Thread Number: 69821  /  Tag: Vintage Automatic Washers
Direct drive and other quick short stroke agitation
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Post# 927570   3/18/2017 at 07:39 (215 days old) by brucelucenta (tulsa, oklahoma)        

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I am just curious as to what brought about the direct drive fast, short stroke agitation that became so popular with Whirlpool, Maytag and others as we went into the 80's. Was it just trying to make a washing machine that cost less to produce? I know that the DD Whirlpools did not weigh even close to what the belt drive units did, so I am guessing that might have been it. Seems like GE always had a faster, shorter stroke and Frigidaire(White Westinghouse) and Franklin did also along with the tub indexing quite a bit. I know that even the old Franklin made solid tub Wizard Citation machine I had would wash the heck out of clothes, but indexed like crazy. The machines Frigidaire made after the 90's were mostly plastic and fairly light weight too. Was it just a way of cutting costs?

Post# 927572 , Reply# 1   3/18/2017 at 08:33 (215 days old) by mayken4now (Panama City, Florida)        

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Bruce, I have always wondered that as well. The weight fact is for sure. One would assume, less parts,metal,plastic etc. would be to charge the same for a machine, but cost less to produce.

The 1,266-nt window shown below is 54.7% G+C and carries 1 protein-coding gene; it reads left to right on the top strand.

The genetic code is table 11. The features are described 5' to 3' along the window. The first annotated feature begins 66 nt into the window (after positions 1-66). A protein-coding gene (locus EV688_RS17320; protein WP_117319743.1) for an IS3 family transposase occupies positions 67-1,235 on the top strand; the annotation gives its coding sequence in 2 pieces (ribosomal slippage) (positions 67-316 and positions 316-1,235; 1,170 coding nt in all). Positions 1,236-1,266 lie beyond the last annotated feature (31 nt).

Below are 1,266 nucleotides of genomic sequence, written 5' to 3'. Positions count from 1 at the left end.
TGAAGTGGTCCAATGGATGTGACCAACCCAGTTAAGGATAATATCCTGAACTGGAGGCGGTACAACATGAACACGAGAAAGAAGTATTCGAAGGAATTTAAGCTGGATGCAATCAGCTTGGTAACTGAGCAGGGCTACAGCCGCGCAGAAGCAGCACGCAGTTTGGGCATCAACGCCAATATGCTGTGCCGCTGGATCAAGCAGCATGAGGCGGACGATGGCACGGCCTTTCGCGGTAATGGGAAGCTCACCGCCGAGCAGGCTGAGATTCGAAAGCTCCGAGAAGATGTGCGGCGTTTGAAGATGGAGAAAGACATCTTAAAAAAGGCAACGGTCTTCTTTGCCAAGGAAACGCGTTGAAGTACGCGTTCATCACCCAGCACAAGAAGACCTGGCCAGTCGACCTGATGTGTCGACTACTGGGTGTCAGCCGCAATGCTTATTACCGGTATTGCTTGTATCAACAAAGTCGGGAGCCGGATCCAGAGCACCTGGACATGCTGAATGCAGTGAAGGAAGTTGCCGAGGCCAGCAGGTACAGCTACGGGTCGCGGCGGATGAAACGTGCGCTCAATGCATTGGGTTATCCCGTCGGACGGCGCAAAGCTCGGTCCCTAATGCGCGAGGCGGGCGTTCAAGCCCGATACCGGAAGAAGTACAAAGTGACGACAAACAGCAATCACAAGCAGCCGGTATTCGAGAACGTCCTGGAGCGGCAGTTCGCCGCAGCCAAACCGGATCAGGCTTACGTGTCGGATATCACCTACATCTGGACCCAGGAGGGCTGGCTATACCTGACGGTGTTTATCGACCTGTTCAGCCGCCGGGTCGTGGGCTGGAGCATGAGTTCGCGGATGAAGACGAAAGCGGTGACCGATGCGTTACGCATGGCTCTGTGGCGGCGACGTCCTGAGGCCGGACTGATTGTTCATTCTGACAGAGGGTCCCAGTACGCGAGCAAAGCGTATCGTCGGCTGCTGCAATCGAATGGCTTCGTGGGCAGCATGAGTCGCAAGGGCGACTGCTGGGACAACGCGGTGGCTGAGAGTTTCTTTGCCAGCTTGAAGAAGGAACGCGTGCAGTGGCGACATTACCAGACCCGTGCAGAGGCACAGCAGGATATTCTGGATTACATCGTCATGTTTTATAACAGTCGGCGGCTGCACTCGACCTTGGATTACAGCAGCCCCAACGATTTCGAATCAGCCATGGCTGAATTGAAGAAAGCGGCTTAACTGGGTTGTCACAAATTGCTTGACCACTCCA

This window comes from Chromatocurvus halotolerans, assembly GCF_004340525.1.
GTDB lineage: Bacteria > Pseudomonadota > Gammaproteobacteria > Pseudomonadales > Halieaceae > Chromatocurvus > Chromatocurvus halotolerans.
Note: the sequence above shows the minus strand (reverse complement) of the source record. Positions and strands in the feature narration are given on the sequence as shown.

Post# 927578 , Reply# 2   3/18/2017 at 09:44 (215 days old) by Yogitunes (New Jersey)        

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cost is always a factor for business....but for the most part, reliability/quality control....for the most part, DirectDrives are durable...

light weight and quick to assemble had to be a major factor.....even for repairs...

this was a major change out for Whirlpool/Sears....and whole new machine, I mean for the most part, they could have dropped the direct drive chassis into a belt drive unit.....

but also the new suspension, and pull away body.....lighter metals.....

odd how the two part concept of agitation trans and spin drive still existed...but definitely a quicker way to install....

but considering the small compact transmissions like in a filter flo, the stroke could have been slowed down a bit and extended some to take out some of the choppy effect....

could also be part of agitator design, we have all seen where the ramped version of agitators seem to wash and rollover a load better than more straight vane versions in shorter stroke machines....

Post# 927966 , Reply# 3   3/20/2017 at 19:08 (213 days old) by wigwag (San Diego)        

My theory is as more women began working and not staying at home, and other members of the family started doing laundry the manufactures faced more warrantee failures in their units simply due to overloading. So they made the short quick which did less damage to the machine when overloaded and in whirlpools case blasted out a maintenance coupler which was far easier to replace than a transmission, and they could prove excessive overloading easier. But yeah production costs for sure...

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